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Database | Narrative | Archive

Seven interactive essays on digital nonlinear storytelling
edited by Matt Soar & Monika Gagnon

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Communicating the Intermedia Archive: The Theresa Hak Kyung Cha Collection

This Scalar essay engages the material and online archives of Korean American conceptual and intermedia artist, Theresa Hak Kyung Cha, which are housed by the Berkeley Art Museum and hosted by the Online Archive of California. This preliminary exploration foregrounds the current complexity of archiving practices and the challenges that must be contended with as archives take new digital forms and produce new representations. Authoring in Scalar has enabled me to create live links and quotations to Cha's online archive directly within my text, and has allowed me a preliminary mapping of future trajectories that I will soon undertake with greater depth. Scalar media has productively highlighted the distinctiveness of analogue and digital archives with navigation that is accessible, but also inaccessible, and halted. My interest in particular in the archival film elements and ephemeral fragments that constitute Cha's unfinished 16mm film, White Dust from Mongolia, brings attention to the particularities of archival materials and forms, as White Dust remains an unfinished constellation of notes, storyboards, film fragments and aspirations that are in suspension.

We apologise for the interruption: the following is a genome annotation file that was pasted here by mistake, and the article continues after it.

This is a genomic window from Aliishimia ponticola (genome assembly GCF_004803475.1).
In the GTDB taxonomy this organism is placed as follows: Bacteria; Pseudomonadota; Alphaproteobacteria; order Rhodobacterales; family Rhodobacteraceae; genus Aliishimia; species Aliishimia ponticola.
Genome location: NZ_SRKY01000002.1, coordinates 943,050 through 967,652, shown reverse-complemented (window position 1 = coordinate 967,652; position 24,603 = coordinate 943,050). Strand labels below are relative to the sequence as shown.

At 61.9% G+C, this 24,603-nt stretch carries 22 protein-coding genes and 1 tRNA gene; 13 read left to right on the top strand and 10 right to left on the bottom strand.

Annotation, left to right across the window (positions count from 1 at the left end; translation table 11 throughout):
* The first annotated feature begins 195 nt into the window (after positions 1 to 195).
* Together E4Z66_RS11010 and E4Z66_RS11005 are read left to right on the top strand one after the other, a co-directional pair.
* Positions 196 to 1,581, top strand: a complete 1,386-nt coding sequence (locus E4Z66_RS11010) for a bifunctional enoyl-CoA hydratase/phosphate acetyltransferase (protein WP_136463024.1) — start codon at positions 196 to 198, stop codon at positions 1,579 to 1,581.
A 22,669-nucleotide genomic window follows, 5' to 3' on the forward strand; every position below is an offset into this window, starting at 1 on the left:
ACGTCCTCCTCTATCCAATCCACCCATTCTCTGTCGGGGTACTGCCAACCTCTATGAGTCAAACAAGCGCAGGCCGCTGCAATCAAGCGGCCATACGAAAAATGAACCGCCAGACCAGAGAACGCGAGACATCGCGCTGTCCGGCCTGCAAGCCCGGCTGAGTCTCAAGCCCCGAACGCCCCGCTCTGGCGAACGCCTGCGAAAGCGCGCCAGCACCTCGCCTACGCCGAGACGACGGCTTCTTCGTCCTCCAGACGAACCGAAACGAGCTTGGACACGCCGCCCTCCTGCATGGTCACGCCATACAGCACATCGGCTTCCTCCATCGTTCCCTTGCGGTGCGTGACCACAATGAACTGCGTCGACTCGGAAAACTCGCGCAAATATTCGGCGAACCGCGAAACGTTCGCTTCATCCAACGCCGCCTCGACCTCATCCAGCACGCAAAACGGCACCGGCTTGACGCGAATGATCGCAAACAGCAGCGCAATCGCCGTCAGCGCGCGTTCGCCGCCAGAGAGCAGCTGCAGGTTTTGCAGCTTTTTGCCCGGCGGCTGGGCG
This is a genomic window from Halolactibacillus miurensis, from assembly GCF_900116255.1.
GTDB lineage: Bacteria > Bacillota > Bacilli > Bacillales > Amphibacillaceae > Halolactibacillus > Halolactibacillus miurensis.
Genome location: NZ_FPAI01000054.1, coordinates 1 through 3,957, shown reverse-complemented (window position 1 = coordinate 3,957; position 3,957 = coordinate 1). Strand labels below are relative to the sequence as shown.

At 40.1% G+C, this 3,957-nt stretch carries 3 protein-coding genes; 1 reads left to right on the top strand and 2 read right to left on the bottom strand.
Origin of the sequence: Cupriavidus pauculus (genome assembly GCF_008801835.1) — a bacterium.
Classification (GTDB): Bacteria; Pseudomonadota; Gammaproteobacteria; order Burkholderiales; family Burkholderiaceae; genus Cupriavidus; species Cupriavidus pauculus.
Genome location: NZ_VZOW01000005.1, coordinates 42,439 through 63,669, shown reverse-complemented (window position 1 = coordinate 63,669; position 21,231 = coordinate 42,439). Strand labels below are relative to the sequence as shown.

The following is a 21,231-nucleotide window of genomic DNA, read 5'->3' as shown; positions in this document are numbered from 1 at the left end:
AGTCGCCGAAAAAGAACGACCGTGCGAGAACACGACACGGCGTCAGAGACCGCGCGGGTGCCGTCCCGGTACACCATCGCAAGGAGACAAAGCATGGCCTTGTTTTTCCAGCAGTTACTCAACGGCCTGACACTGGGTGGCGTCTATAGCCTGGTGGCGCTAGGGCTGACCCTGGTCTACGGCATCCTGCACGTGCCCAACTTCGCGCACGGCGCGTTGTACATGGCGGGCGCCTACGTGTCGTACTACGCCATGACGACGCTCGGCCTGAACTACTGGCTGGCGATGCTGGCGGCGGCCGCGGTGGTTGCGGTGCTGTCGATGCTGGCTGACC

Intermediality operates at the heart of Cha's practice. Materiality of language as text, as spoken word, as sound; materiality of film as projected light; video's luminescent image. All are insistently drawn attention to throughout her rich oeuvre. As an artist deeply invested in intersected explorations of diasporic identities, languages, translation and poetics, their representations and power, and as an artist who moved with ease, curiosity and playfulness across different media, one can easily conjecture on Cha's own ruminations on this provocative problematic: What are the relations between the Berkeley Art Museum's material archive, and the Online Archive of California’s Cha Collection in consideration of (her) intermedia-based practice? What is lost and wanes, and what is enhanced? What is the primacy of the material artifact and the specificity of the digital when it is reproduced for, and leads a double life in the online archive? How does this challenge us to devise creative forms and practices for animating archives in new ways? And how can this contribute to contemporary scholarship on and practices of media archiving and digital preservation in relation to conceptual art practices, intermedia and digital environments?
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